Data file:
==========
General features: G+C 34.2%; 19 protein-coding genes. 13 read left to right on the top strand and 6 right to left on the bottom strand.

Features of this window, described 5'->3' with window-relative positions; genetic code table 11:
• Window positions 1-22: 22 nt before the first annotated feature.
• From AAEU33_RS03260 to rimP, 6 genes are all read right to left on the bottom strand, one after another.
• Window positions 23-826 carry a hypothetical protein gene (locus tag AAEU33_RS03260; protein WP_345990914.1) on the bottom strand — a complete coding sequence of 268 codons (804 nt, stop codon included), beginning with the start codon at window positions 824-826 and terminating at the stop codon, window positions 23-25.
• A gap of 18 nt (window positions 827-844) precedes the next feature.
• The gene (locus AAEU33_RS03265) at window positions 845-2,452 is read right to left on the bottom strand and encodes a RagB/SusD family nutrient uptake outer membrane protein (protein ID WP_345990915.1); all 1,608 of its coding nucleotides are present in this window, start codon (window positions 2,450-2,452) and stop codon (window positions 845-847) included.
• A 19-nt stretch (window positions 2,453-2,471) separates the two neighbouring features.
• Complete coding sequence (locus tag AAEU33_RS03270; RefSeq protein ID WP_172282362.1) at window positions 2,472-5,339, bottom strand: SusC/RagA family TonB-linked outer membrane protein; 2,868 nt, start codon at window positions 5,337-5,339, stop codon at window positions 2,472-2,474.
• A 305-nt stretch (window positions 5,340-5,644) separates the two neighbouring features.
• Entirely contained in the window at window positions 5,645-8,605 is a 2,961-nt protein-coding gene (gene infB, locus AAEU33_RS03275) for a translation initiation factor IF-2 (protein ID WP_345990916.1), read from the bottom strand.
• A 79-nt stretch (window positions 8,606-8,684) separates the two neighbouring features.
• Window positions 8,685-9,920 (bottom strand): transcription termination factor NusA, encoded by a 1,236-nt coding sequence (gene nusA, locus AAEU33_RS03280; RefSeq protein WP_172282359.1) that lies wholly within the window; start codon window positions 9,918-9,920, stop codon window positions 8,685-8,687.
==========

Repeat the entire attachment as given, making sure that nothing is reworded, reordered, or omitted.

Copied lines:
General features: G+C 34.2%; 19 protein-coding genes. 13 read left to right on the top strand and 6 right to left on the bottom strand.

Features of this window, described 5'->3' with window-relative positions; genetic code table 11:
• Window positions 1-22: 22 nt before the first annotated feature.
• From AAEU33_RS03260 to rimP, 6 genes are all read right to left on the bottom strand, one after another.
• Window positions 23-826 carry a hypothetical protein gene (locus tag AAEU33_RS03260; protein WP_345990914.1) on the bottom strand — a complete coding sequence of 268 codons (804 nt, stop codon included), beginning with the start codon at window positions 824-826 and terminating at the stop codon, window positions 23-25.
• A gap of 18 nt (window positions 827-844) precedes the next feature.
• The gene (locus AAEU33_RS03265) at window positions 845-2,452 is read right to left on the bottom strand and encodes a RagB/SusD family nutrient uptake outer membrane protein (protein ID WP_345990915.1); all 1,608 of its coding nucleotides are present in this window, start codon (window positions 2,450-2,452) and stop codon (window positions 845-847) included.
• A 19-nt stretch (window positions 2,453-2,471) separates the two neighbouring features.
• Complete coding sequence (locus tag AAEU33_RS03270; RefSeq protein ID WP_172282362.1) at window positions 2,472-5,339, bottom strand: SusC/RagA family TonB-linked outer membrane protein; 2,868 nt, start codon at window positions 5,337-5,339, stop codon at window positions 2,472-2,474.
• A 305-nt stretch (window positions 5,340-5,644) separates the two neighbouring features.
• Entirely contained in the window at window positions 5,645-8,605 is a 2,961-nt protein-coding gene (gene infB, locus AAEU33_RS03275) for a translation initiation factor IF-2 (protein ID WP_345990916.1), read from the bottom strand.
• A 79-nt stretch (window positions 8,606-8,684) separates the two neighbouring features.
• Window positions 8,685-9,920 (bottom strand): transcription termination factor NusA, encoded by a 1,236-nt coding sequence (gene nusA, locus AAEU33_RS03280; RefSeq protein WP_172282359.1) that lies wholly within the window; start codon window positions 9,918-9,920, stop codon window positions 8,685-8,687.